Tracking safety and markers of response to Cladribine treatment

dr david tscharke

Professor David Tscharke

Australian National University, ACT

| Better treatments | Immunology | Incubator | 2020 | Investigator Led Research |


All treatments for MS come with potential side effects as well as benefits. By dampening the immune response to reduce brain inflammation, one of the downsides of these medications is that the risk of infection is increased. Another issue with MS treatment is that it is difficult to know whether a medication is working or not until someone has a relapse.

Everyone responds to MS medications differently, so an important research goal is to devise a method for early identification of response to treatments: both suppression of MS activity, and infection.

In this project Professor Tscharke and his team are looking at people treated with the disease modifying therapy cladribine. This treatment works by temporarily reducing several cell types in the immune system. Professor Tscharke will analyse RNA in the blood of people with relapsing remitting MS treated with cladribine. RNA is genetic material made by the DNA in cells, and it shows how these cells are responding. Viruses and bacteria also make RNA, so by looking at specific RNAs in people’s blood, this group will be able to simultaneously track how the immune system is functioning and the presence of infections.

This is a novel approach, and hopefully will pave the way for better methods to analyse RNA in MS studies. Importantly, it will determine whether there are increased levels of bacterial and viral infection in response to therapy, and aims to identify failure of therapy for an individual long before this results in disease relapse.

Progress to Date

While Professor Tscharke and his team’s work has been severely impacted by the COVID-19 pandemic, they have successfully recruited participants and collected the samples for this analysis. The next stage of this project will involve analysing the RNA in these samples to track how the immune system is functioning and the presence of infections.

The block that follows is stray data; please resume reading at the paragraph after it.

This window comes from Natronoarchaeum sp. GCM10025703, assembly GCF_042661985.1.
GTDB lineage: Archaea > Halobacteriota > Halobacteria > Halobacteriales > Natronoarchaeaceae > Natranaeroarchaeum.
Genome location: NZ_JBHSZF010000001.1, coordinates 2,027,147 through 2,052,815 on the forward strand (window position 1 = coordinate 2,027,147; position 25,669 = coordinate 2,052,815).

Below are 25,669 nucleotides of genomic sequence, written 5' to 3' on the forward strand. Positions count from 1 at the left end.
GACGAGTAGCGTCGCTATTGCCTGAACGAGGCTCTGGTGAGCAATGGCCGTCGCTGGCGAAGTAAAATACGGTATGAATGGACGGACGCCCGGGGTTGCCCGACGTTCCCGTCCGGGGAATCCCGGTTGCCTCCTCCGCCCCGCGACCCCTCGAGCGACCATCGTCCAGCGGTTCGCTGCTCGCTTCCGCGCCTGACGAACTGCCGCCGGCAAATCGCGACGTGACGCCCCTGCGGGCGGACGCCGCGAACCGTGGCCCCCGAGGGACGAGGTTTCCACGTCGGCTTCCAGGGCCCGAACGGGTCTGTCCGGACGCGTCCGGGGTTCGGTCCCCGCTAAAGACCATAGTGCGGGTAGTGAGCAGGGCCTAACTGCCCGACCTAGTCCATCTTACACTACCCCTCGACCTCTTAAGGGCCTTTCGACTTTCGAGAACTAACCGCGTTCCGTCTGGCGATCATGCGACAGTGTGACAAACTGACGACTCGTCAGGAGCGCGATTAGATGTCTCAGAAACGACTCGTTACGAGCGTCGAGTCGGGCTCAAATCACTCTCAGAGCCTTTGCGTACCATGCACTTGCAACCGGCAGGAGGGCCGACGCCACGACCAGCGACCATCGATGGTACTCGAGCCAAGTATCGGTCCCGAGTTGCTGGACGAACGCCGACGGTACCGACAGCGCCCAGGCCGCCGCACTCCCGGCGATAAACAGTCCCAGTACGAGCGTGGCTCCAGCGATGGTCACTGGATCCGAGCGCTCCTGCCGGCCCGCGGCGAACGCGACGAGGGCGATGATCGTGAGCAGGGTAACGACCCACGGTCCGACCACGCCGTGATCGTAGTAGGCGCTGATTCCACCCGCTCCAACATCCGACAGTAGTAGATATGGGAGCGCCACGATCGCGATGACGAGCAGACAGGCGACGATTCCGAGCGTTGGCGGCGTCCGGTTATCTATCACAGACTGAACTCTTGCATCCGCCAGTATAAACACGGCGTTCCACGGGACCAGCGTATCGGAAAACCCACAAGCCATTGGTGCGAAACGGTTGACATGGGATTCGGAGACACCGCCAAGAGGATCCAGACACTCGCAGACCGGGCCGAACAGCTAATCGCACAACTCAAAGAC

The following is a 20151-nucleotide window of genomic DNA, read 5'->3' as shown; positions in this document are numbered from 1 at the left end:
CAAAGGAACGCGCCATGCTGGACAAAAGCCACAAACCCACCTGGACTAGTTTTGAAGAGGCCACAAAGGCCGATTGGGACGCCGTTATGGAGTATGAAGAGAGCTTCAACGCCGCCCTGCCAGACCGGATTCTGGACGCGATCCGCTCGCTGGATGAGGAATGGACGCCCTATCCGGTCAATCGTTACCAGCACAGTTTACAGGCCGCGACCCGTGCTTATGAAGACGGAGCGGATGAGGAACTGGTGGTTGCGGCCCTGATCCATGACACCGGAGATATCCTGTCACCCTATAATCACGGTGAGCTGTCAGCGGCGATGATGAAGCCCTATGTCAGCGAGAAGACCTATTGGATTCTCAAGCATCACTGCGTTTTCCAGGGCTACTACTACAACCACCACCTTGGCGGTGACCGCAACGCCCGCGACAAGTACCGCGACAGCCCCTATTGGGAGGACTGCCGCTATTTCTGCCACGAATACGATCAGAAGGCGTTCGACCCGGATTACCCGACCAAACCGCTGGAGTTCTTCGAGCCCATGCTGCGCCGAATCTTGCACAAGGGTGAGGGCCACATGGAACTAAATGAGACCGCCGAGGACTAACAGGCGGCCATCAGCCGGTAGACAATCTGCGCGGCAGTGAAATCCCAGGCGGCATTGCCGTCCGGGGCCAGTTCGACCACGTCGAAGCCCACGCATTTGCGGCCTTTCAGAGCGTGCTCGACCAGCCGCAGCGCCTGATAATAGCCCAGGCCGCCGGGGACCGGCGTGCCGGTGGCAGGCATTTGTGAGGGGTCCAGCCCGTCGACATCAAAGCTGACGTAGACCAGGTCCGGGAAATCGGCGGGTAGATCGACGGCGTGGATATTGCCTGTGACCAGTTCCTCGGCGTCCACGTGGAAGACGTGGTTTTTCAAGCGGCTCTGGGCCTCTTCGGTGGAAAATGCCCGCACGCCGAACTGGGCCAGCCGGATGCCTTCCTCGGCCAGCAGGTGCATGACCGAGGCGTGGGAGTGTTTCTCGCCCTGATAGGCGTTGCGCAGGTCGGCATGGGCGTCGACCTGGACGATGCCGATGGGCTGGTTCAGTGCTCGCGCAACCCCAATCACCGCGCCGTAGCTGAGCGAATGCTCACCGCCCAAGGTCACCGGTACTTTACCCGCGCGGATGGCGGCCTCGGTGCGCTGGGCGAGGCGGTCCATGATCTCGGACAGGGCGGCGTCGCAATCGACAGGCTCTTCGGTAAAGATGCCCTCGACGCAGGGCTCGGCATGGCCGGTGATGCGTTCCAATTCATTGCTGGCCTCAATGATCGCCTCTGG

Updated: 31 March 2022

Updated: 21 January, 2020

Stages of the research process

Fundamental laboratory

Laboratory research that investigates scientific theories behind the possible causes, disease progression, ways to diagnose and better treat MS.

Lab to clinic timeline: 10+ years

Research that builds on fundamental scientific research to develop new therapies, medical procedures or diagnostics and advances it closer to the clinic.

Lab to clinic timeline: 5+ years
Clinical Studies
and Clinical Trials

Clinical research is the culmination of fundamental and translational research turning those research discoveries into treatments and interventions for people with MS.

Lab to clinic timeline: 1-5 years

Grant Awarded

  • Incubator Grant

Total Funding

  • $25,000


  • 1 year

Funding Partner

  • Berwick & District Dressage Club
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dr helen correia

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Tracking safety and markers of response to Cladribine treatment